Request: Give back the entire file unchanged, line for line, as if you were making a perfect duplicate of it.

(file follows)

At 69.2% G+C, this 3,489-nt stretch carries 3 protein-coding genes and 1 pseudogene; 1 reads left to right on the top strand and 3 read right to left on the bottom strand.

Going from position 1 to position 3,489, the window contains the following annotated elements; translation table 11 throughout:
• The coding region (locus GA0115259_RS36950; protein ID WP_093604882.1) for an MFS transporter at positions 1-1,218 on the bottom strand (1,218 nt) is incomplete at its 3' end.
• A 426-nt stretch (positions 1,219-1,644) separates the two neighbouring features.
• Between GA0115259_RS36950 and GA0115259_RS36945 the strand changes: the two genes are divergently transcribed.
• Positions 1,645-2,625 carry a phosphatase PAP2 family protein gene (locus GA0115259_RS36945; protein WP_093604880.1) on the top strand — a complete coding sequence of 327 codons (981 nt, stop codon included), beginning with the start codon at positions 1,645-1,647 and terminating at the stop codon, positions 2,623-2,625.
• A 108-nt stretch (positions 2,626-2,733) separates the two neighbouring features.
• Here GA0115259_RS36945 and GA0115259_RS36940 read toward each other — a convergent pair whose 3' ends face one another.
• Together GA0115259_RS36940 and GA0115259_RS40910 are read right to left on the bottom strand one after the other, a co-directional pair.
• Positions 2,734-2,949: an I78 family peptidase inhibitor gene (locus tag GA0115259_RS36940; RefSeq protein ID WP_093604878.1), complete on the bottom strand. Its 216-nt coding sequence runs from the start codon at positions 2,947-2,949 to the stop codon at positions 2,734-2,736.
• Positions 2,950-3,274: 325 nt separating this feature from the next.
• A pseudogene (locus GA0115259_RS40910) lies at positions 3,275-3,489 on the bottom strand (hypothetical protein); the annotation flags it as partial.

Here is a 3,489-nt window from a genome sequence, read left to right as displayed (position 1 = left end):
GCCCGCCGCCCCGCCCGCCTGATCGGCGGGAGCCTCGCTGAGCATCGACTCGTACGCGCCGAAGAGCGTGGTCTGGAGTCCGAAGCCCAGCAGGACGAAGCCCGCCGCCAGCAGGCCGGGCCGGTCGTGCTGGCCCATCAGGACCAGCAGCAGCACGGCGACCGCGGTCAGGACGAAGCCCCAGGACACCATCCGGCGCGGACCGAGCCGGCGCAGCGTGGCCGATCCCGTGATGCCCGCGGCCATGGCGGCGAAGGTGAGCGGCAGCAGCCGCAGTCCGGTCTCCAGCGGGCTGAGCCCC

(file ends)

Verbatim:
At 69.2% G+C, this 3,489-nt stretch carries 3 protein-coding genes and 1 pseudogene; 1 reads left to right on the top strand and 3 read right to left on the bottom strand.

Going from position 1 to position 3,489, the window contains the following annotated elements; translation table 11 throughout:
• The coding region (locus GA0115259_RS36950; protein ID WP_093604882.1) for an MFS transporter at positions 1-1,218 on the bottom strand (1,218 nt) is incomplete at its 3' end.
• A 426-nt stretch (positions 1,219-1,644) separates the two neighbouring features.
• Between GA0115259_RS36950 and GA0115259_RS36945 the strand changes: the two genes are divergently transcribed.
• Positions 1,645-2,625 carry a phosphatase PAP2 family protein gene (locus GA0115259_RS36945; protein WP_093604880.1) on the top strand — a complete coding sequence of 327 codons (981 nt, stop codon included), beginning with the start codon at positions 1,645-1,647 and terminating at the stop codon, positions 2,623-2,625.
• A 108-nt stretch (positions 2,626-2,733) separates the two neighbouring features.
• Here GA0115259_RS36945 and GA0115259_RS36940 read toward each other — a convergent pair whose 3' ends face one another.
• Together GA0115259_RS36940 and GA0115259_RS40910 are read right to left on the bottom strand one after the other, a co-directional pair.
• Positions 2,734-2,949: an I78 family peptidase inhibitor gene (locus tag GA0115259_RS36940; RefSeq protein ID WP_093604878.1), complete on the bottom strand. Its 216-nt coding sequence runs from the start codon at positions 2,947-2,949 to the stop codon at positions 2,734-2,736.
• Positions 2,950-3,274: 325 nt separating this feature from the next.
• A pseudogene (locus GA0115259_RS40910) lies at positions 3,275-3,489 on the bottom strand (hypothetical protein); the annotation flags it as partial.

Here is a 3,489-nt window from a genome sequence, read left to right as displayed (position 1 = left end):
GCCCGCCGCCCCGCCCGCCTGATCGGCGGGAGCCTCGCTGAGCATCGACTCGTACGCGCCGAAGAGCGTGGTCTGGAGTCCGAAGCCCAGCAGGACGAAGCCCGCCGCCAGCAGGCCGGGCCGGTCGTGCTGGCCCATCAGGACCAGCAGCAGCACGGCGACCGCGGTCAGGACGAAGCCCCAGGACACCATCCGGCGCGGACCGAGCCGGCGCAGCGTGGCCGATCCCGTGATGCCCGCGGCCATGGCGGCGAAGGTGAGCGGCAGCAGCCGCAGTCCGGTCTCCAGCGGGCTGAGCCCC